A few foreign visitors were visibly upset about the absence of printed catalogs, and a few of us got print-outs of all the catalog information by paying a few Euros at the front desk of the hotel. Exactly how this will be handled by AKC when they are ready to go completely digital I don't know, but there is obviously a major saving to be made by the show organizers … and as long as printed catalogs can be made available for those of us who want them (through a printer at the dog-show superintendent? Or at Kinko's?) I don't think anyone will object.
Thomas Münch judged Puppy, Junior and Veteran Dogs, while Ann Beckett-Bradshaw had the Intermediate, Open, Working and Champion dog classes. Iva Kimmelman took on Baby Puppy, Puppy, Junior and Veteran Bitches, and Yvonne Hull got to go through the Intermediate, Open, Working and Champion bitch classes. The largest classes were Open Dog (18), Champion Dog (11), Junior Bitch (20), Intermediate Bitch (14), Open Bitch (24) and Champion Bitch (15). The presentation and handling in general were more uneven than what we see in the U.S.: the best handlers were every bit as good, if not better, but quite a few exhibitors were obviously new at this. The general quality of the dogs seemed high to me, but the judges differed in their opinions: Most were impressed, but Ann Beckett-Bradshaw said she had to “forgive a lot” and did not award Excellent to several of the champion dog entries, which of course meant that she did not feel they were of champion quality.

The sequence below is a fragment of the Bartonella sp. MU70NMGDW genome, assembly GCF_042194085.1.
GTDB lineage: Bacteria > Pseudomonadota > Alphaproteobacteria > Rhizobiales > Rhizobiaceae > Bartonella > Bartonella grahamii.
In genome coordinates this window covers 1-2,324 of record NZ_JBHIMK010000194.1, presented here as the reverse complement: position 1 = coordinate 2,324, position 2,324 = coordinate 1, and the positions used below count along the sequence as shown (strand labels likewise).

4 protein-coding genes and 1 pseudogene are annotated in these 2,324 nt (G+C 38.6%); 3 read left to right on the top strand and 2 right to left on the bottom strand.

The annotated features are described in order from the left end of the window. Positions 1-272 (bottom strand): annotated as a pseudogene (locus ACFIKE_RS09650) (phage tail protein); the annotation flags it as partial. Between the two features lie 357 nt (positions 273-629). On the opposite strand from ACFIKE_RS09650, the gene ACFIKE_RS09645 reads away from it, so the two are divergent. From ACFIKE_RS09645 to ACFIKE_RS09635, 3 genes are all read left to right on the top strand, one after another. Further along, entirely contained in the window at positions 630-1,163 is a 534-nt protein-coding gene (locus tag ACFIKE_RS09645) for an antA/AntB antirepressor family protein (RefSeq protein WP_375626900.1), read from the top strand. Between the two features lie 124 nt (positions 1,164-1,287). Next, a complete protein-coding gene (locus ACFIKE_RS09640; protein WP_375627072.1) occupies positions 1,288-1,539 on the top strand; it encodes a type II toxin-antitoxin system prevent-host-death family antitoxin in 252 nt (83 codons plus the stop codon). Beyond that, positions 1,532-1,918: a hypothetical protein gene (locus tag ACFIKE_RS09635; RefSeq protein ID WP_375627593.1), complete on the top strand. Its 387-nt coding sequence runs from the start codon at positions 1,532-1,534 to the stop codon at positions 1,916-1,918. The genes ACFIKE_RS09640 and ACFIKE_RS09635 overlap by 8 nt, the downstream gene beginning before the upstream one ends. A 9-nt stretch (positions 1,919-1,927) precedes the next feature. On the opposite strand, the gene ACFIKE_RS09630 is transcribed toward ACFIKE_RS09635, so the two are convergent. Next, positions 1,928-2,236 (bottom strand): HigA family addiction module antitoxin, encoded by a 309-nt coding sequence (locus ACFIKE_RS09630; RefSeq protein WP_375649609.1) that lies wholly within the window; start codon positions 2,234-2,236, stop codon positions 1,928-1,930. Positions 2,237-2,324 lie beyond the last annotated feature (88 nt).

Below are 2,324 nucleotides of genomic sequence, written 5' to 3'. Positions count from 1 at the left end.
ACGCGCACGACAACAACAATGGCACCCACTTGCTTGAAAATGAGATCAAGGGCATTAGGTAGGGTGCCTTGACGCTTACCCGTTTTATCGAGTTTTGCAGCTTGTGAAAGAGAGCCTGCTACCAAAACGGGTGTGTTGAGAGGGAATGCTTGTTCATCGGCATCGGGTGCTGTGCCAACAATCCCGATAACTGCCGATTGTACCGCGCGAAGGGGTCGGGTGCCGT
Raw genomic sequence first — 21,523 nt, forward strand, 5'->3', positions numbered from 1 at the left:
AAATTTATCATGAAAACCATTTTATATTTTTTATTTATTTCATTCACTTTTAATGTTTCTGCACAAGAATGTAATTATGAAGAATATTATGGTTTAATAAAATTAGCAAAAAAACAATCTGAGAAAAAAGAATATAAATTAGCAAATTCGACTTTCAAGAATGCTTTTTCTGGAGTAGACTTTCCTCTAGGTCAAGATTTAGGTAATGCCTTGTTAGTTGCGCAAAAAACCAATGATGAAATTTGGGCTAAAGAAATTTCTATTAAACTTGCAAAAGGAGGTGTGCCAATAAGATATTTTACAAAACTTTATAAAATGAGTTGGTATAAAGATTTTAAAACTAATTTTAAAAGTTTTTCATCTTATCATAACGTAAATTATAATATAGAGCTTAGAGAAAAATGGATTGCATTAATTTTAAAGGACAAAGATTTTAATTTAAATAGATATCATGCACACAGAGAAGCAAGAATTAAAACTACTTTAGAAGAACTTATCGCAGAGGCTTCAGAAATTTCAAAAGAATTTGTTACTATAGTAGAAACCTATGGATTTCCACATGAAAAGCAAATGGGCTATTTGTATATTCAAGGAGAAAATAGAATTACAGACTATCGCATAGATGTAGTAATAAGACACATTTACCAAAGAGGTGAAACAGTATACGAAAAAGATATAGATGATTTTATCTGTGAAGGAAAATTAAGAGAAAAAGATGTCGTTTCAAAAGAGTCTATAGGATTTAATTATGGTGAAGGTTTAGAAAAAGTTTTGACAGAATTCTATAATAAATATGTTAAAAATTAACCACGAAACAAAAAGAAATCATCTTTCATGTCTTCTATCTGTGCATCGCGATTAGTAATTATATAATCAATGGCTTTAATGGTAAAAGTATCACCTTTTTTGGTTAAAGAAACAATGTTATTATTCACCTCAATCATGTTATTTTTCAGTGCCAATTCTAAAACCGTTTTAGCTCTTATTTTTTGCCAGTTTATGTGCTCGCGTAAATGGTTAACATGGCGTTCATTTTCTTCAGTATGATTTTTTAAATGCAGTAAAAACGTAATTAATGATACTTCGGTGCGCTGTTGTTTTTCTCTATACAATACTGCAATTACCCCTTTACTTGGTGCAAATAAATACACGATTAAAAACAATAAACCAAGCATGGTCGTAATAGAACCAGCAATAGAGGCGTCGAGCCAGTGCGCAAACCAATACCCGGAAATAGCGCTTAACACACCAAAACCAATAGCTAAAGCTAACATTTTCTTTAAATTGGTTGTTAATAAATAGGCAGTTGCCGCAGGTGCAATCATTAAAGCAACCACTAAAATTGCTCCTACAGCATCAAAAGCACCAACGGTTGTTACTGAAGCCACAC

All four judges were expected to decide which of the class winners would win Best of Breed, which they, perhaps not unexpectedly, could not agree on. This was fortunate for me, since as referee I got a chance to go over all the undefeated class winners and decide the BOB winner on my own. It was obvious to me right away that the quality of the best bitches was superior to that of the males, and in the end it was very close between the winner of the Open class, Créme Anglaise's Irish Cream from the Netherlands, and the Champion class winner, Italian Ch. Sobresalto La Donna E' Mobile, shown by Arnaldo Cotugno but listed as owned and bred by his wife. (It would of course never happen in the U.S. that an event's organizer would also handle a dog, but we were in Italy, remember …)
Both bitches are brindle and obviously of very high international quality. In the end I felt that the substance and smoothness all-over gave the Dutch bitch the upper hand, but there was very little in it. Irish Cream was one of at least three Crufts CC winners who were shown that day: She was BOB and Group 2nd at this year's Crufts, BIS at the Whippet Club championship show and is already a champion in the U.K.